I’ll admit that the title is a touch melodramatic but I am slightly troubled.
I am a native English speaker from Ireland. Had I been born 200 years earlier, today I would be welcoming the press into my living quarters, on this – the date of my birth, to reminisce about what it was like to live through the Famine, the American Civil War, the Industrial revolution and what Coca Cola tasted like when cocaine was an essential ingredient of the drink.
As I am Irish I would also have been born speaking a different language – Irish – which suffered a near fatal wound when the Famine happened, and which survives on a life support machine of state subsidy today. Everybody born in Ireland can speak fluent English. Irish language schools and TV stations and newspapers (and road-signs) are heavily supported and promoted. While I support these initiatives I’m also cognizant of the fact that the Irish language is effectively a dead language. It will never again be a language important enough where people can get by in the world without also speaking English. The rights and wrongs of that opinion are open for debate but that’s not what I am rambling on about today.
Today my concern is for the English language and how abhorrent the recent attacks on the tongue have become. And I blame consumerism (always blame a broad, unidentifiable and unquantifiable enemy).
Languages develop and evolve depending on location. This I know (Afrikaans versus Dutch; Canadian French versus French French). New generations adapt the language to suit their own circumstance. Therefore I have no problem with new additions to the English language – ‘seflies’ and ‘lol’ and the like are perfectly fine as they are practical, useful additions to help the smartphone generation with communication.
My problem is the ‘because I’m worth it’ school of language development – the addition of words to the language by PR companies to convince us that we are unique and special and deserving of happiness. And by happiness I mean stuff – physical products.
I went into a shop yesterday to investigate a new computer. My eyes were immediately assaulted by a poster screaming ‘Make your life BLINGALICIOUS’.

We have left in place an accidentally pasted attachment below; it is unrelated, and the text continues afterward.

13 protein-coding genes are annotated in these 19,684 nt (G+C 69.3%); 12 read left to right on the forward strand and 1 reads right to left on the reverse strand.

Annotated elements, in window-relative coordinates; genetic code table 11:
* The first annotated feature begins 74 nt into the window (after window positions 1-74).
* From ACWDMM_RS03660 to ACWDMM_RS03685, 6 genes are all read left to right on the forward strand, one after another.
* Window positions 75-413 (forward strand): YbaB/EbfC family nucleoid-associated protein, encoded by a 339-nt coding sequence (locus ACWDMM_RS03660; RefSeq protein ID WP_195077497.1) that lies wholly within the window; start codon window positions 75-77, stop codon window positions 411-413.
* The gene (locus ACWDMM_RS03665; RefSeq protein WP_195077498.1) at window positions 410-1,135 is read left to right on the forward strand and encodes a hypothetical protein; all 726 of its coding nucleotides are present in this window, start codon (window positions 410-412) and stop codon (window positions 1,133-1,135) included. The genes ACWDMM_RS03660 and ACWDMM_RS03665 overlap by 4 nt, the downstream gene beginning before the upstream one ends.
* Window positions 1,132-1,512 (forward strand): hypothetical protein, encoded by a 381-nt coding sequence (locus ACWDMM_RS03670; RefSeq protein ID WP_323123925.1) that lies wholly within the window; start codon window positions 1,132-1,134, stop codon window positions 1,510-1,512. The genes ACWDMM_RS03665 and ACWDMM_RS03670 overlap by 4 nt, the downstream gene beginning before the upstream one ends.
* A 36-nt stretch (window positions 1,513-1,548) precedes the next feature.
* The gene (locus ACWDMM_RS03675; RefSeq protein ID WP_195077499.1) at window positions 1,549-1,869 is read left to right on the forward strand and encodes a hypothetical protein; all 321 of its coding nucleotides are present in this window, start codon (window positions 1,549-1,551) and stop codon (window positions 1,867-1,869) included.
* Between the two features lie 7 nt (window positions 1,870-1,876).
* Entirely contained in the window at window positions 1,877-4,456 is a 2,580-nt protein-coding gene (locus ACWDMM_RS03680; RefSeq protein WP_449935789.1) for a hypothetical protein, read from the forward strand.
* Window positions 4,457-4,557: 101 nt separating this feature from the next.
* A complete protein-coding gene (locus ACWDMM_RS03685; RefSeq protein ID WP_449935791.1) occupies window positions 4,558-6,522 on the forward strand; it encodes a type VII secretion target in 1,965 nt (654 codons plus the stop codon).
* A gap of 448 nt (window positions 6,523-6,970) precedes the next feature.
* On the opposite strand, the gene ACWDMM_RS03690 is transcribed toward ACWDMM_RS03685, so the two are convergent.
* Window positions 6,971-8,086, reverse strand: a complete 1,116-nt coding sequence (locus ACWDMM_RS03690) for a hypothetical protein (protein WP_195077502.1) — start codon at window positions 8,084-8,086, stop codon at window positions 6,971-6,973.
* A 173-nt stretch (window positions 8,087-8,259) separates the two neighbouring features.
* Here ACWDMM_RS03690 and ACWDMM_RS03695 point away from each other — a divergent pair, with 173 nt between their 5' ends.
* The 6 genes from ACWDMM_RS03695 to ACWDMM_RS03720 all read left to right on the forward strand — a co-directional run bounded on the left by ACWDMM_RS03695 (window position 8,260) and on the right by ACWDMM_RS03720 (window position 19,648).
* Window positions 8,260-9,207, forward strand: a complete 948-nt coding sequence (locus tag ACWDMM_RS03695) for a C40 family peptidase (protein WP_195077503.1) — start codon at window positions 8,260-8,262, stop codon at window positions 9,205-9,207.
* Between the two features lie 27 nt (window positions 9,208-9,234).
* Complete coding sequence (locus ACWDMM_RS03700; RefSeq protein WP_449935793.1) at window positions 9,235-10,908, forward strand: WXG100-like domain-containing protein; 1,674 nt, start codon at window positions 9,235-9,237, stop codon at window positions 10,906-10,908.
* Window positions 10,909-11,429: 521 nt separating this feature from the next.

‘Blingalicious’. What the actual f*ck. I gagged slightly. A little hint of vomit came to my throat. The word ‘bling’ is just about tolerable. But that ‘-alicious’ tagged onto the end is just some cloying, creepy attempt by a marketing company to convince me to buy crap.
I turned on my heel and flounced out of the shop – I’ll by my computer online (another new word I am completely fine with), thank you very much.
On the bus on the way home I pulled the monthly free magazine GCN from my stylish man-bag. GCN is the Irish gay magazine with film and music reviews – it’s a lifestyle magazine (another just about tolerable expression). I flicked through it and came to a restaurant review of a new hotspot (bleurgh) in Kilmainham, called Union8.
I have passed this place previously and vowed never to darken its doors because it advertises itself as an ‘eatery’ – possibly my most detested word ever. However the magazine really aimed the knife for my heart, by describing the place as an ‘eatery that will be beloved by foodies everywhere.’
What in Dolly’s good name is a ‘foodie’ meant to be? Someone who enjoys tasty food? Doesn’t that signify pretty much everyone? The restaurant review (in my OCD addled brain) should have called the place a ‘café that everyone will enjoy’. Is calling it an ‘eatery that will be beloved by foodies everywhere’ meant to encourage me to go? Does pretending that because I – like every other Tom, Dick and Sally – also enjoy food, make me somehow special?
I think not.
I was quite cross by the time I got home. I switched on the TV. To have my eyes and ears instantly assaulted by an advert for a yoghurt which they had the gall to describe as ‘Mullerlicious’.
I wept a silent tear of paranoid, futile rage, turned off the telly and went for a walk.
I am being highly irrational I know, and exaggerating wildly.
But that’s OK.
Because I’m worth it.
2 thoughts on “Save the English language”
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